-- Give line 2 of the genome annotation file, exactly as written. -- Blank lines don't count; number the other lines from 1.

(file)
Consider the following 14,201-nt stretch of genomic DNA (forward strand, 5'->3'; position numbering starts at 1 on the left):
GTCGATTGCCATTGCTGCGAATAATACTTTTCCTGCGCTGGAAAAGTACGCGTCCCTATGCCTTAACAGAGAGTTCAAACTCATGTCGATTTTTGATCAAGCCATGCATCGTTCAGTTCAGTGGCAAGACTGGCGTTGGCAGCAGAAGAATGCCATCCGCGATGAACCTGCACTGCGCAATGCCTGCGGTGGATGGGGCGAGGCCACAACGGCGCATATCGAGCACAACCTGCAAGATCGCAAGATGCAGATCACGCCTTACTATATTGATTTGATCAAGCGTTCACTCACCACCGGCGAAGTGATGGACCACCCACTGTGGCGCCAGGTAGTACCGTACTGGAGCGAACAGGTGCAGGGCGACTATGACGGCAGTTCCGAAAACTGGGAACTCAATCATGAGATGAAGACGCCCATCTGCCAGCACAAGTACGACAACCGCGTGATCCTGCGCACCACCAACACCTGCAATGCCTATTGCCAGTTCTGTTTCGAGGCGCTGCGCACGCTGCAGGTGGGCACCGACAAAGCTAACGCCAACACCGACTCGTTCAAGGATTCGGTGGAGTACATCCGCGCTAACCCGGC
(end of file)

GTCGATTGCCATTGCTGCGAATAATACTTTTCCTGCGCTGGAAAAGTACGCGTCCCTATGCCTTAACAGAGAGTTCAAACTCATGTCGATTTTTGATCAAGCCATGCATCGTTCAGTTCAGTGGCAAGACTGGCGTTGGCAGCAGAAGAATGCCATCCGCGATGAACCTGCACTGCGCAATGCCTGCGGTGGATGGGGCGAGGCCACAACGGCGCATATCGAGCACAACCTGCAAGATCGCAAGATGCAGATCACGCCTTACTATATTGATTTGATCAAGCGTTCACTCACCACCGGCGAAGTGATGGACCACCCACTGTGGCGCCAGGTAGTACCGTACTGGAGCGAACAGGTGCAGGGCGACTATGACGGCAGTTCCGAAAACTGGGAACTCAATCATGAGATGAAGACGCCCATCTGCCAGCACAAGTACGACAACCGCGTGATCCTGCGCACCACCAACACCTGCAATGCCTATTGCCAGTTCTGTTTCGAGGCGCTGCGCACGCTGCAGGTGGGCACCGACAAAGCTAACGCCAACACCGACTCGTTCAAGGATTCGGTGGAGTACATCCGCGCTAACCCGGC